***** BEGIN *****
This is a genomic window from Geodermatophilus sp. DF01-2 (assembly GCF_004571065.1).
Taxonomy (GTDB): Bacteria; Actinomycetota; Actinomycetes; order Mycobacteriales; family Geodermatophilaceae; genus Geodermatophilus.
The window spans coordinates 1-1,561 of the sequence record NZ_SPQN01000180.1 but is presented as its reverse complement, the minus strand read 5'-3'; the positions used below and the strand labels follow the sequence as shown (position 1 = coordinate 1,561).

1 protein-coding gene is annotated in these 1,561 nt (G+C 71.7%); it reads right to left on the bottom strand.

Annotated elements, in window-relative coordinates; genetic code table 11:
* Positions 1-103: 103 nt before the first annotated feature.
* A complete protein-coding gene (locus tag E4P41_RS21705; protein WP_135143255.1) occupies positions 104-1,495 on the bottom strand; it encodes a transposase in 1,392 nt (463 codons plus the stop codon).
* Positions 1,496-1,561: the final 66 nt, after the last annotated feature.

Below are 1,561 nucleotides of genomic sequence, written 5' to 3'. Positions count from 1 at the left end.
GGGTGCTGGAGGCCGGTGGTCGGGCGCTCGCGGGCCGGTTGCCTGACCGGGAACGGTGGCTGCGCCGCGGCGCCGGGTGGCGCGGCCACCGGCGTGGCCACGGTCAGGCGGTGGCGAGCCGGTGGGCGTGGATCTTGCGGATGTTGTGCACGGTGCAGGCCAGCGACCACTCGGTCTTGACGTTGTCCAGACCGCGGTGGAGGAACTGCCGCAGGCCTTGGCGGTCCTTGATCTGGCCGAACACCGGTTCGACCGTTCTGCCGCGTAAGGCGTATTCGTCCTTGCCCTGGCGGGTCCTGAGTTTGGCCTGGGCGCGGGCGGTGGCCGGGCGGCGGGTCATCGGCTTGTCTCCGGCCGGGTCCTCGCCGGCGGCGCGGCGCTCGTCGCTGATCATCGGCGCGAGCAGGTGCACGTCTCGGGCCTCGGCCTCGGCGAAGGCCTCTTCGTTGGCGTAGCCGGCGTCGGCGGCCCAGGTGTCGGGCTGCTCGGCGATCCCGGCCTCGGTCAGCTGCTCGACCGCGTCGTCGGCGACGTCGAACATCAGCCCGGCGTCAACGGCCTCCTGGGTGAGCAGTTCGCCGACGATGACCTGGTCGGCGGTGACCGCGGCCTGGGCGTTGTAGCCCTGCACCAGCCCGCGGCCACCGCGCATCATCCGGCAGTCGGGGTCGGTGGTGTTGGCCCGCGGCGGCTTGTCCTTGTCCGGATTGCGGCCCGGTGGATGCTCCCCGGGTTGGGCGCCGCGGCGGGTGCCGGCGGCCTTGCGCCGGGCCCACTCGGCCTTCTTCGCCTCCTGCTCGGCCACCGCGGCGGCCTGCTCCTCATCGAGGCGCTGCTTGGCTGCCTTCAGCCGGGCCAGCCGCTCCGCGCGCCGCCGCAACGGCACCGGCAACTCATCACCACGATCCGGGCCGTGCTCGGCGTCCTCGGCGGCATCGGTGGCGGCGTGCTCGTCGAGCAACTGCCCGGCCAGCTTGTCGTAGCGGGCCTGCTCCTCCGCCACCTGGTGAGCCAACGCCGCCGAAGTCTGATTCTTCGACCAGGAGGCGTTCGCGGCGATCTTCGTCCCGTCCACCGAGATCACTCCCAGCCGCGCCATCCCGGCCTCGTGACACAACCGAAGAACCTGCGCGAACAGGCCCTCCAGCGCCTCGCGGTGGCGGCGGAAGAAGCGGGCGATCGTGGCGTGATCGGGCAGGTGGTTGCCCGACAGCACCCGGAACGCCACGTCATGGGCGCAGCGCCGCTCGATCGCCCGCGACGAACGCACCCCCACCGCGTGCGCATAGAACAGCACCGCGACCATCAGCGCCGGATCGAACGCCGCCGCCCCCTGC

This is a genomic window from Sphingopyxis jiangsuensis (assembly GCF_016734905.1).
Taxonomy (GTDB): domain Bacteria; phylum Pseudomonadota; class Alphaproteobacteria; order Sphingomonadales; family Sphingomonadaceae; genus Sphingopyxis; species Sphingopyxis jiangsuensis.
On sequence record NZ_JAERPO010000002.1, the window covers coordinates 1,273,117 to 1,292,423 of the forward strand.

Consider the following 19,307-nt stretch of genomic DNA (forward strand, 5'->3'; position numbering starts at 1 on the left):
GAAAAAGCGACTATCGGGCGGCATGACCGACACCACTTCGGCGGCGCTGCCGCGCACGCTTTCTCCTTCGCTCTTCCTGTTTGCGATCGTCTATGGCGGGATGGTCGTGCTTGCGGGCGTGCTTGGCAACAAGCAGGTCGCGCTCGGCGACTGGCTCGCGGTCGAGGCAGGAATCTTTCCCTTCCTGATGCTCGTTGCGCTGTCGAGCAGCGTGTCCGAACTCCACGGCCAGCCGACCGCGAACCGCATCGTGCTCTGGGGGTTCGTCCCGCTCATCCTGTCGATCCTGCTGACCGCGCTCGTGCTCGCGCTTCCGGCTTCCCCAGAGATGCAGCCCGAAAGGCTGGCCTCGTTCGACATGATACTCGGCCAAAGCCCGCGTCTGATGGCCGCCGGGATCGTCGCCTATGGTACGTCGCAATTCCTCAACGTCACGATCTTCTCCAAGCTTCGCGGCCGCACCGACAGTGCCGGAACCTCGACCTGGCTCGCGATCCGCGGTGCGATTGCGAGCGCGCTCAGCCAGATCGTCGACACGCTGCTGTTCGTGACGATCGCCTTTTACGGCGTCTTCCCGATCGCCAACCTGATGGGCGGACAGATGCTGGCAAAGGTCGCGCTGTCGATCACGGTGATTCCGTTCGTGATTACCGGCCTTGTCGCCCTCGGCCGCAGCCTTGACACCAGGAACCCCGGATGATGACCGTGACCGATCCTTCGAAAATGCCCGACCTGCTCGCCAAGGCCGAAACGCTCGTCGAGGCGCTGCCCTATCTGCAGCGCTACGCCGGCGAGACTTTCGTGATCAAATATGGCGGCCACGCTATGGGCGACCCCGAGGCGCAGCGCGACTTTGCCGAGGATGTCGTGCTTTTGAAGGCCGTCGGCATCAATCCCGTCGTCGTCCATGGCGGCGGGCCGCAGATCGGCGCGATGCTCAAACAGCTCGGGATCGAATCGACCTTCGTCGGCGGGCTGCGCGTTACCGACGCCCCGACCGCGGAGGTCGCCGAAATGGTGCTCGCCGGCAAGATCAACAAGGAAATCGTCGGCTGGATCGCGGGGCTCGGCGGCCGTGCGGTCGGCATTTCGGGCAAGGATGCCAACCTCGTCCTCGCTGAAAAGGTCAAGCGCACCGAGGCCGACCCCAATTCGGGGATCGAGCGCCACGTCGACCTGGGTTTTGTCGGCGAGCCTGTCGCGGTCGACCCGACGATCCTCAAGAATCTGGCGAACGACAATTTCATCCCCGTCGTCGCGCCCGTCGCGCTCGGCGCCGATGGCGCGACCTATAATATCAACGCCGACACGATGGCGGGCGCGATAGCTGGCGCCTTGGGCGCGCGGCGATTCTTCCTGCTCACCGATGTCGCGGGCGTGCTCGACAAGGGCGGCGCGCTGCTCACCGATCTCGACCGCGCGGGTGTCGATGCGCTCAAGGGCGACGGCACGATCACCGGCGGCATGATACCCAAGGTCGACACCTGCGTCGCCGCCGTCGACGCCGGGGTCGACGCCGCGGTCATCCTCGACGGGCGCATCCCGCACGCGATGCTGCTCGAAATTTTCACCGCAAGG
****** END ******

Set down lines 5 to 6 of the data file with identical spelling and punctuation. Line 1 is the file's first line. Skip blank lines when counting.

Annotated elements, in window-relative coordinates; genetic code table 11:
* Positions 1-103: 103 nt before the first annotated feature.